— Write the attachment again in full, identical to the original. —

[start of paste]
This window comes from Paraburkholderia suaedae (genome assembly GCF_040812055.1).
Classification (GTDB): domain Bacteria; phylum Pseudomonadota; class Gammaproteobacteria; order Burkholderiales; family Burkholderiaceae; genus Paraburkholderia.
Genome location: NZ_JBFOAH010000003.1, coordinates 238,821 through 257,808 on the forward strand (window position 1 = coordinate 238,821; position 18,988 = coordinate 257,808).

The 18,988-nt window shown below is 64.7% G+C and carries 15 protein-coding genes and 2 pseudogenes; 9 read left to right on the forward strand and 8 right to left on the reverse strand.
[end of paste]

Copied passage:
This window comes from Paraburkholderia suaedae (genome assembly GCF_040812055.1).
Classification (GTDB): domain Bacteria; phylum Pseudomonadota; class Gammaproteobacteria; order Burkholderiales; family Burkholderiaceae; genus Paraburkholderia.
Genome location: NZ_JBFOAH010000003.1, coordinates 238,821 through 257,808 on the forward strand (window position 1 = coordinate 238,821; position 18,988 = coordinate 257,808).

The 18,988-nt window shown below is 64.7% G+C and carries 15 protein-coding genes and 2 pseudogenes; 9 read left to right on the forward strand and 8 right to left on the reverse strand.